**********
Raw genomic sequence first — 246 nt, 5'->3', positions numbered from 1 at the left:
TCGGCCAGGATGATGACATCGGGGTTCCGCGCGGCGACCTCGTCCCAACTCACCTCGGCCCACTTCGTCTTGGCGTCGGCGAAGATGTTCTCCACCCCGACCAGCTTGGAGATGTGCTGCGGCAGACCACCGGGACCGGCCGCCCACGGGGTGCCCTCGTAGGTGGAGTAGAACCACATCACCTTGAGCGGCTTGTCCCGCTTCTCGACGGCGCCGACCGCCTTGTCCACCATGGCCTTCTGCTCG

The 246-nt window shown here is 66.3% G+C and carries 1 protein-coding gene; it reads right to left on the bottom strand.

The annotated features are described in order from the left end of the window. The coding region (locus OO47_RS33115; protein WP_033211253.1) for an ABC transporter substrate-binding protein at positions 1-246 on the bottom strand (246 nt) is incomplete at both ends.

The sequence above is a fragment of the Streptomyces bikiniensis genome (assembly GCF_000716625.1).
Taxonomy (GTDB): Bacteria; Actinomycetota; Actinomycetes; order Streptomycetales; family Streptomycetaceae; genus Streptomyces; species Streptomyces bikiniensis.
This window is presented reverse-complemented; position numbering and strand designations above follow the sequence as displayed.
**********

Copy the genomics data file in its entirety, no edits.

Raw genomic sequence first — 246 nt, 5'->3', positions numbered from 1 at the left:
TCGGCCAGGATGATGACATCGGGGTTCCGCGCGGCGACCTCGTCCCAACTCACCTCGGCCCACTTCGTCTTGGCGTCGGCGAAGATGTTCTCCACCCCGACCAGCTTGGAGATGTGCTGCGGCAGACCACCGGGACCGGCCGCCCACGGGGTGCCCTCGTAGGTGGAGTAGAACCACATCACCTTGAGCGGCTTGTCCCGCTTCTCGACGGCGCCGACCGCCTTGTCCACCATGGCCTTCTGCTCG

The 246-nt window shown here is 66.3% G+C and carries 1 protein-coding gene; it reads right to left on the bottom strand.

The annotated features are described in order from the left end of the window. The coding region (locus OO47_RS33115; protein WP_033211253.1) for an ABC transporter substrate-binding protein at positions 1-246 on the bottom strand (246 nt) is incomplete at both ends.

The sequence above is a fragment of the Streptomyces bikiniensis genome (assembly GCF_000716625.1).
Taxonomy (GTDB): Bacteria; Actinomycetota; Actinomycetes; order Streptomycetales; family Streptomycetaceae; genus Streptomyces; species Streptomyces bikiniensis.
This window is presented reverse-complemented; position numbering and strand designations above follow the sequence as displayed.